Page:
• Beneficial Owners of corporate or other legal entities will be obliged provide those entities with all the information necessary to comply with the requirements (to maintain a register of beneficial ownership).
  • Helpfully, in the context of PEPs, each Member State will be obliged to publish a list of prominent public functions.  The Commission will be obliged to publish a list of EU prominent public functions. The Commission will be obliged to publish a combined list of the Member State and EU lists of prominent public functions
  • Member States may choose to make the information held in their national central register of beneficial ownership available on the condition of online registration and the payment of a small fee. The accessing of such information would then be traceable.

Regulation on investment requirements under the MMF Regulation

On 10 April 2018, the European Commission adopted a Delegated Regulation on simple, transparent and standardised (STS) securitisations and asset-backed commercial papers (ABCPs), requirements for assets received as part of reverse repurchase agreements and credit quality assessment methodologies under the Regulation on money market funds (MMFs). The Delegated Regulation concerns MMF investment requirements and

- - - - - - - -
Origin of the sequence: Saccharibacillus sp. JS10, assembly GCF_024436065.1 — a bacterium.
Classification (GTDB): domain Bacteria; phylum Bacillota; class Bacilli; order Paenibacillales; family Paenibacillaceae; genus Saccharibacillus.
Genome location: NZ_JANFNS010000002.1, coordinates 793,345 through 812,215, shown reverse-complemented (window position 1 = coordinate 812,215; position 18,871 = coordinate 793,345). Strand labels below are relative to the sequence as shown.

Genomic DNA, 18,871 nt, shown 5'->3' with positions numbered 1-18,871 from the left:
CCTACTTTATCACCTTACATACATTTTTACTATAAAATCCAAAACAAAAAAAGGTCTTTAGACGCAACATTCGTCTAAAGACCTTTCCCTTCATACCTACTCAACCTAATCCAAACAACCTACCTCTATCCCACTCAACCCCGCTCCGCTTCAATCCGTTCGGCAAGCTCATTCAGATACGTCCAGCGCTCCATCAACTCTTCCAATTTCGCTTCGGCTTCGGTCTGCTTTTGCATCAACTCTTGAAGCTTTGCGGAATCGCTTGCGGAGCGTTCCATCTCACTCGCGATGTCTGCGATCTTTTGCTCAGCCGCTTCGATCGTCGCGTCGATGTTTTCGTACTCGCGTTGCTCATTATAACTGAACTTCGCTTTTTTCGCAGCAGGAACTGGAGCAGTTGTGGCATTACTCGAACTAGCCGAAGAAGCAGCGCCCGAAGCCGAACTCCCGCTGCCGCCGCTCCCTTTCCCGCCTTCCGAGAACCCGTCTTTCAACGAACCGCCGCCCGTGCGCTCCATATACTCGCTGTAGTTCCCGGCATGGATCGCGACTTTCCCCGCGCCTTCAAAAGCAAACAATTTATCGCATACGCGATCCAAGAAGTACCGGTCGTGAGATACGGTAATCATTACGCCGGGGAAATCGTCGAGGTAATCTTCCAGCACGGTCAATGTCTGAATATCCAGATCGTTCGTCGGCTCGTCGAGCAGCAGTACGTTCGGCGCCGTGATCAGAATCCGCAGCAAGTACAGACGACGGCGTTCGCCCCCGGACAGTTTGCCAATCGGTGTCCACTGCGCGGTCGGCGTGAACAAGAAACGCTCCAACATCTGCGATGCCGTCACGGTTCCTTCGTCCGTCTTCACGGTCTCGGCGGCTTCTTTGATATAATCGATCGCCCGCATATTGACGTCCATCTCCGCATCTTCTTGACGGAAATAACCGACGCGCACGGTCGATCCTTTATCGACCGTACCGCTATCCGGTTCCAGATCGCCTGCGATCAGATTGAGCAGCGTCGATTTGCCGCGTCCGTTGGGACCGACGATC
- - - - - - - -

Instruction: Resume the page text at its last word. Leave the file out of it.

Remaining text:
• ensures alignment of those requirements with corresponding provisions of  the STS Securitisation Regulation (which had not been finalised before the MMF Regulation was adopted)
  • specifies the quantitative and qualitative liquidity requirements for collateral received as part of reverse repurchase agreements
  • specifies the credit quality assessment methodology for the assets in which the MMF will invest.

The next step is for the Council of the EU and the European Parliament to consider the Delegated Regulation. If neither of them objects, it will enter into force twenty days after it is published in the Official Journal of the EU. It will apply from 21 July 2018, with the exception of Article 1 which will apply from 1 January 2019. The MMF Regulation enters into force on 21 July 2018.

GDPR: ESMA asks Article 29 Working Party to amend draft guidelines on derogations under Article 49